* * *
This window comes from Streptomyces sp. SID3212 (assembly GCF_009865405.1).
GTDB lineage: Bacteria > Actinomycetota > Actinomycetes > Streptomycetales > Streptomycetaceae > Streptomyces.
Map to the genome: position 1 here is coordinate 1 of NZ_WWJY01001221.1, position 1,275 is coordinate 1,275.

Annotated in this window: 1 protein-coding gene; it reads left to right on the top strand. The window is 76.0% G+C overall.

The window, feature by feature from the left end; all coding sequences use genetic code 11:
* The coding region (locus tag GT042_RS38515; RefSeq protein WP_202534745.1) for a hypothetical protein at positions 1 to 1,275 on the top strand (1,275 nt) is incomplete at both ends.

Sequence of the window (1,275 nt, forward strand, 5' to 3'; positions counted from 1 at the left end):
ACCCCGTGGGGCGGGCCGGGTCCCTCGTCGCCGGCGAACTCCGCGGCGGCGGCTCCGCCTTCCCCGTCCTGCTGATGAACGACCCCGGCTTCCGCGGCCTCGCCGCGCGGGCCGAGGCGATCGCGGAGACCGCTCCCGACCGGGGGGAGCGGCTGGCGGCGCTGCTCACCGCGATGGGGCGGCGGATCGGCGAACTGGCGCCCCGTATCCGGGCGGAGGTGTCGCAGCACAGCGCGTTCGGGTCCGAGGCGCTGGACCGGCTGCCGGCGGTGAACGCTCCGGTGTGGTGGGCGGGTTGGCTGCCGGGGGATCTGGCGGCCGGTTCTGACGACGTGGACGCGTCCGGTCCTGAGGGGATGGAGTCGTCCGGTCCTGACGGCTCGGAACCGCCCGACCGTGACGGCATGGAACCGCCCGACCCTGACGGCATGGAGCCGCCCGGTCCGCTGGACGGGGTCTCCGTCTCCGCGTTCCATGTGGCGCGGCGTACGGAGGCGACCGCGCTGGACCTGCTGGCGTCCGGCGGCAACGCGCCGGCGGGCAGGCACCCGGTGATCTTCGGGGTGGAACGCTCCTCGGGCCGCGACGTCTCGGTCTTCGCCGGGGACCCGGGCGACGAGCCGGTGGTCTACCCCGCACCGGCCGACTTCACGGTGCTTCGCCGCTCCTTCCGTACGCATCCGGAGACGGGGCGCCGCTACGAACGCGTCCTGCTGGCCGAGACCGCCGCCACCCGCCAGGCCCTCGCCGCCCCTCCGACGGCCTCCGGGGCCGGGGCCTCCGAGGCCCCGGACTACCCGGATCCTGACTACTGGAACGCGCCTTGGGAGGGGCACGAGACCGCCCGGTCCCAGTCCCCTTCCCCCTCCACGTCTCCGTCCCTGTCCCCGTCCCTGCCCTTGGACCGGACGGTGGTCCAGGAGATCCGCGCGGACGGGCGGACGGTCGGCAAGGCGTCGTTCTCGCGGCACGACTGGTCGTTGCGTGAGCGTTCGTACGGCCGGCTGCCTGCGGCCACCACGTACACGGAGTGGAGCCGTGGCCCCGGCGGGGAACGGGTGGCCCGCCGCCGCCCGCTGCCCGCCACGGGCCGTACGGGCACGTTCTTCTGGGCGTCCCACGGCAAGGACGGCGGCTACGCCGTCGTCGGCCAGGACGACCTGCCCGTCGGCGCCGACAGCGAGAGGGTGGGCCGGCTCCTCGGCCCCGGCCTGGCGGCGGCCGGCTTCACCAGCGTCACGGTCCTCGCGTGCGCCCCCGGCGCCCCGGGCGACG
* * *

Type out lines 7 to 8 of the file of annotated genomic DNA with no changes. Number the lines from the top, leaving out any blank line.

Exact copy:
Sequence of the window (1,275 nt, forward strand, 5' to 3'; positions counted from 1 at the left end):
ACCCCGTGGGGCGGGCCGGGTCCCTCGTCGCCGGCGAACTCCGCGGCGGCGGCTCCGCCTTCCCCGTCCTGCTGATGAACGACCCCGGCTTCCGCGGCCTCGCCGCGCGGGCCGAGGCGATCGCGGAGACCGCTCCCGACCGGGGGGAGCGGCTGGCGGCGCTGCTCACCGCGATGGGGCGGCGGATCGGCGAACTGGCGCCCCGTATCCGGGCGGAGGTGTCGCAGCACAGCGCGTTCGGGTCCGAGGCGCTGGACCGGCTGCCGGCGGTGAACGCTCCGGTGTGGTGGGCGGGTTGGCTGCCGGGGGATCTGGCGGCCGGTTCTGACGACGTGGACGCGTCCGGTCCTGAGGGGATGGAGTCGTCCGGTCCTGACGGCTCGGAACCGCCCGACCGTGACGGCATGGAACCGCCCGACCCTGACGGCATGGAGCCGCCCGGTCCGCTGGACGGGGTCTCCGTCTCCGCGTTCCATGTGGCGCGGCGTACGGAGGCGACCGCGCTGGACCTGCTGGCGTCCGGCGGCAACGCGCCGGCGGGCAGGCACCCGGTGATCTTCGGGGTGGAACGCTCCTCGGGCCGCGACGTCTCGGTCTTCGCCGGGGACCCGGGCGACGAGCCGGTGGTCTACCCCGCACCGGCCGACTTCACGGTGCTTCGCCGCTCCTTCCGTACGCATCCGGAGACGGGGCGCCGCTACGAACGCGTCCTGCTGGCCGAGACCGCCGCCACCCGCCAGGCCCTCGCCGCCCCTCCGACGGCCTCCGGGGCCGGGGCCTCCGAGGCCCCGGACTACCCGGATCCTGACTACTGGAACGCGCCTTGGGAGGGGCACGAGACCGCCCGGTCCCAGTCCCCTTCCCCCTCCACGTCTCCGTCCCTGTCCCCGTCCCTGCCCTTGGACCGGACGGTGGTCCAGGAGATCCGCGCGGACGGGCGGACGGTCGGCAAGGCGTCGTTCTCGCGGCACGACTGGTCGTTGCGTGAGCGTTCGTACGGCCGGCTGCCTGCGGCCACCACGTACACGGAGTGGAGCCGTGGCCCCGGCGGGGAACGGGTGGCCCGCCGCCGCCCGCTGCCCGCCACGGGCCGTACGGGCACGTTCTTCTGGGCGTCCCACGGCAAGGACGGCGGCTACGCCGTCGTCGGCCAGGACGACCTGCCCGTCGGCGCCGACAGCGAGAGGGTGGGCCGGCTCCTCGGCCCCGGCCTGGCGGCGGCCGGCTTCACCAGCGTCACGGTCCTCGCGTGCGCCCCCGGCGCCCCGGGCGACG